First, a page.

I’ve been in love with cyclocross since my first race, which I remember in great, great detail. I’d been peer pressured into trying a cyclocross race because my team at the time, Rutgers University Cycling, needed women’s points in order to preserve their dominance of the Eastern Collegiate Cycling Conference. So, on a borrowed bike in pouring rain, I did my first race at Granogue in Delaware. And despite the fact that I got last, or maybe second to last, in the Women’s 3/4 field, I was hooked.
Maybe it was the childlike fun of playing in the mud. Maybe it was the sense of belonging. Maybe it was the fun that Charlie, Pat, Mark, Matt and I had in the van driving to and from races. Heck, maybe it was the skinsuits. Whatever the reason, cyclocross quickly took over my life.
I’m happy to say that I helped the team preserve their winning streak that year. The trophy for winning the overall conference? A giant cowbell. When we kept the title again the next year, and I started developing some level of competence – like learning how to remount halfway through the season – the five of us decided to get matching cowbell tattoos. It was late and we were tired and coming home from a race. But we did it, because that’s what cyclocross does to people.
The next year, my old teammate and close friend, Blake, got me onto the team he was managing, Rockstar Games/Signature Cycles. I was worried that cyclocross wouldn’t be the same after college, since I wouldn’t be with my group of close friends any more. I couldn’t have been more wrong, because I met some of the greatest people in the world that season. I also started working for Cyclocross Magazine, primarily (I believe) due to the fact that I had the cowbell tattoo. Being able to work in cyclocross meant talking to my idols – I was nearly speechless the first time I interviewed Tim Johnson, which made for an awkward phone interview – and got to spend time with great people like Adam Myerson and the whole Keough family, all under the guise of being at work. When work is also your passion, you’re the luckiest person in the world.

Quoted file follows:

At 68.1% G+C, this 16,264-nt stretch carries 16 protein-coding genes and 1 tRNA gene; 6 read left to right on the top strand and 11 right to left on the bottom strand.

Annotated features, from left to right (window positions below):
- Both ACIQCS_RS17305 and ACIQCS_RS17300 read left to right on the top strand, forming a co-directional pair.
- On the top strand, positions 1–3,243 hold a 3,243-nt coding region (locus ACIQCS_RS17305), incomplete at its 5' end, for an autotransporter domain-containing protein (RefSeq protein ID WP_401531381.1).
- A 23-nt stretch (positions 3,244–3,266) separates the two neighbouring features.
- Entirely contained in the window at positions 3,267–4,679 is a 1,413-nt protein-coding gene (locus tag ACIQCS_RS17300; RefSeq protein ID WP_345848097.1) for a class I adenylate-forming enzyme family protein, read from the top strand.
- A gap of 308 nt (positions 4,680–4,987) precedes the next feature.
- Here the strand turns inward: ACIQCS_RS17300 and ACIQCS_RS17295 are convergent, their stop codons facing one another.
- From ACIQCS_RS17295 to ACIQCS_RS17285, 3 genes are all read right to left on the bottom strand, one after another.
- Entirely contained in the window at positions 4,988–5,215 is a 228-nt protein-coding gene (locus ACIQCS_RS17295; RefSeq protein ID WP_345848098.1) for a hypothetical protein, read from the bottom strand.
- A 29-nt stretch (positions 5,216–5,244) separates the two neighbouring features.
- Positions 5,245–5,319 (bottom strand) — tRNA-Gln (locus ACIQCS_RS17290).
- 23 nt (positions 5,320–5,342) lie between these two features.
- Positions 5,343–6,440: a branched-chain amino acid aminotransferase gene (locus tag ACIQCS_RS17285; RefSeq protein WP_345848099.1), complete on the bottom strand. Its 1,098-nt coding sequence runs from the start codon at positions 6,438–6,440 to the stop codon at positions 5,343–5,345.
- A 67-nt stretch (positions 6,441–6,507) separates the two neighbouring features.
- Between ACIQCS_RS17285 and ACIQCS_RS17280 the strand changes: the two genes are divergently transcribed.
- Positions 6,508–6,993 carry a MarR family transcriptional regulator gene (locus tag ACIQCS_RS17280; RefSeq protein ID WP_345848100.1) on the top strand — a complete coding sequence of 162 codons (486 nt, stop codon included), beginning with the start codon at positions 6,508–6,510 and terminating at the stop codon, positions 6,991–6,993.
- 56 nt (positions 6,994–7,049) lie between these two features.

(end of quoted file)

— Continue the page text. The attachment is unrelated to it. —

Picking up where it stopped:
So when the chance to write the book on cyclocross in the US came up, I couldn’t have been more excited. Not just because I was writing a book, but because these people I’ve interviewed deserve to be recognized for their amazing talents.